Sunday, October 22, 2006

Sunday Night at the Movies: Chaplin's THE CIRCUS 1928

If The Circus is one of Charlie Chaplin's lesser-known films, it's only because of bad timing. Made right after The Gold Rush and just before City Lights, this unjustly underrated silent tends to get neglected out of deference to the two other films. While it may not be a cinematic masterpiece, nevertheless, it's a beautiful film and perhaps more personal that anyone might have suspected at the time and is one of the funniest, most purely entertaining of Chaplin's features.

The film opens on a circus where the ringmaster is an abusive bully, the clowns are desperately unfunny, and the audiences are growing smaller and smaller. As act after act bombs inside, the Little Tramp is outside, blithely enjoying the boardwalk until a cop mistakes him for a pickpocket and gives chase. When the Little Tramp runs into the circus' center ring, he quickly has the audience in stitches with his efforts to ditch the cop. Knowing a good thing when he sees one, the ringmaster offers the Tramp a job, only to discover that he's only funny when he isn't trying.

This is merely the film's setup, encompassing the first 20 minutes or so, and already it includes some moments of Chaplin genius: a chase through the fun house, the Tramp's first moments in front of an audience, the absolutely hilarious audition sequence where the Tramp reinterprets some classic clown routines. Still to come is the romance with the ringmaster's daughter, and the rivalry between the tightrope walker and the monkeys in the scene above.

The trick comes when the ringmaster (Allan Garcia) decides to keep Charlie on as a prop master, but without letting him know that he's actually the star of the show. Eventually he discovers his stardom and must appear "funny" on purpose. But when a new tightrope walker (Harry Crocker) joins the show and the girl falls in love with him, a heartbroken Charlie finds that he can't make the audience laugh anymore.

These three stages may represent for Chaplin some kind of comedy evolution. At first he makes the audience laugh without trying, then he must try, then he turns serious. Certainly every film he made after The Circus had some kind of serious element to it, even if he never again made an all-out drama like A Woman of Paris (1923).

Chaplin's film shoots were never easy, but The Circus was particularly plagued by problems. The first 19 days of shooting were destroyed in a lab accident; it rained incessantly; the main set burned to the ground; Rudolph Valentino died; and Chaplin's 18-year-old wife sued him for divorce, forcing the entire film to be put on hold for eight months.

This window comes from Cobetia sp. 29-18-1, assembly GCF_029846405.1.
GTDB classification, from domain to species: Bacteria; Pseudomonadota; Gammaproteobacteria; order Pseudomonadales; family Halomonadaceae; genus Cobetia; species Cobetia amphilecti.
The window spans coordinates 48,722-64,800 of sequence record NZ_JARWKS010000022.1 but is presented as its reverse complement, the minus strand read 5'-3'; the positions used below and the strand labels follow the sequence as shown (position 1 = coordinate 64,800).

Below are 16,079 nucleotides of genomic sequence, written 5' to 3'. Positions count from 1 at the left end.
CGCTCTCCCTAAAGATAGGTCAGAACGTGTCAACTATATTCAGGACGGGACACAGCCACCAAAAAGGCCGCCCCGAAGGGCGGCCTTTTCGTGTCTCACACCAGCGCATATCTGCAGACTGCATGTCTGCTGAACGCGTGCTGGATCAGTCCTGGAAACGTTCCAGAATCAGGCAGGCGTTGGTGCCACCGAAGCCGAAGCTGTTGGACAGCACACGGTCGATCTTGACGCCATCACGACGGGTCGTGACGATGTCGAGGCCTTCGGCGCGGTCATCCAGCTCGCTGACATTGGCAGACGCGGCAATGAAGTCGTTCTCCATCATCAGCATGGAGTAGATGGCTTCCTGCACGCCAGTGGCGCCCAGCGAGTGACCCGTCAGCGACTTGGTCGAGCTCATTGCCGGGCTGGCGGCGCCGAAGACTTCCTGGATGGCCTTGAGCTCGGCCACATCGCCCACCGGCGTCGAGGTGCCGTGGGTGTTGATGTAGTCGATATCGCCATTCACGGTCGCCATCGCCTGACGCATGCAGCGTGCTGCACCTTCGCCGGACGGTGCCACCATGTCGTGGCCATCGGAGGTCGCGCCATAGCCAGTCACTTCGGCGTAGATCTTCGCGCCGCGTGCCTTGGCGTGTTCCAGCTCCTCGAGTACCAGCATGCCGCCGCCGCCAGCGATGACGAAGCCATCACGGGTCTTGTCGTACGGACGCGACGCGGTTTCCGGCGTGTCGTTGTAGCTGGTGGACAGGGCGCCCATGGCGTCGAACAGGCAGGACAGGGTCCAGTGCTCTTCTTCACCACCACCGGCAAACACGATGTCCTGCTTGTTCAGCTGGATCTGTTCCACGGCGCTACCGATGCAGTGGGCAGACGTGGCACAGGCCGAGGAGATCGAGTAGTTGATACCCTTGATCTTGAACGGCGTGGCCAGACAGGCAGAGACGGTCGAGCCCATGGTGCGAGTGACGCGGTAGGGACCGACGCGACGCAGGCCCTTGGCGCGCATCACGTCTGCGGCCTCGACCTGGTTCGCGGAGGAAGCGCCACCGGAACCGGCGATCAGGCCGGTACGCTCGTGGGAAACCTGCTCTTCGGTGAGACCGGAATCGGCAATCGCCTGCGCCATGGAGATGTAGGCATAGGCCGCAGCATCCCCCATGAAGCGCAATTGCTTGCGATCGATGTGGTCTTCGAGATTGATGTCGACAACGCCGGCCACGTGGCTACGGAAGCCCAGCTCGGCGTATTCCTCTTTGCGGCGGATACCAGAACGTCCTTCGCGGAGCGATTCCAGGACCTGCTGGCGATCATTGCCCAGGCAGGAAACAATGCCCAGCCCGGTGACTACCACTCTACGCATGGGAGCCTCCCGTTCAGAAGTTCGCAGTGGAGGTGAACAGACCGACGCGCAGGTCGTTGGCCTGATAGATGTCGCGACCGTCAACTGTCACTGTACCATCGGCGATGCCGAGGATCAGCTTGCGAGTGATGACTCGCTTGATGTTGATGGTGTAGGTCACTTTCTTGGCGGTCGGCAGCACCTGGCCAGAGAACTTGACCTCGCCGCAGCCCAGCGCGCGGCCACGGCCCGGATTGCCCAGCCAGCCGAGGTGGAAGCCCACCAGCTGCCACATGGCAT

While waiting for the set to be reconstructed after the fire, Chaplin kept working, quickly devising a sequence when the Little Tramp goes out for dinner. Although he shot hundreds of takes, Chaplin would never bother to edit them into a scene for the final movie. Presented on the recent DVD reissue as a collection of unedited takes, "The Unused Footage" gives us a rare opportunity to watch Chaplin at work. Banging his cane on the floor instead of yelling "cut," Chaplin does take after take, slowly exploring the comic possibilities and making things up as he goes along. It's surprising to realize how much of Chaplin's humor was created on-set and the fact he hates to leave the center of the screen.

For hard-core Chaplin fans, the production lasted 637 days and they only actually shot film on 170 of those.

Largely free of the pathos and overwrought melodramatics that contemporary audiences have a hard time accepting, The Circus is simply about being funny. Of course, since it's Charlie Chaplin, it's brilliantly funny. At the first Academy Awards in 1928, Chaplin received a special Oscar for "versatility and genius in writing, acting, directing and producing The Circus." That may be one of the best decisions the Academy has ever made.

Edited from D.R. Jones review found on and Jeffrey M. Anderson's on

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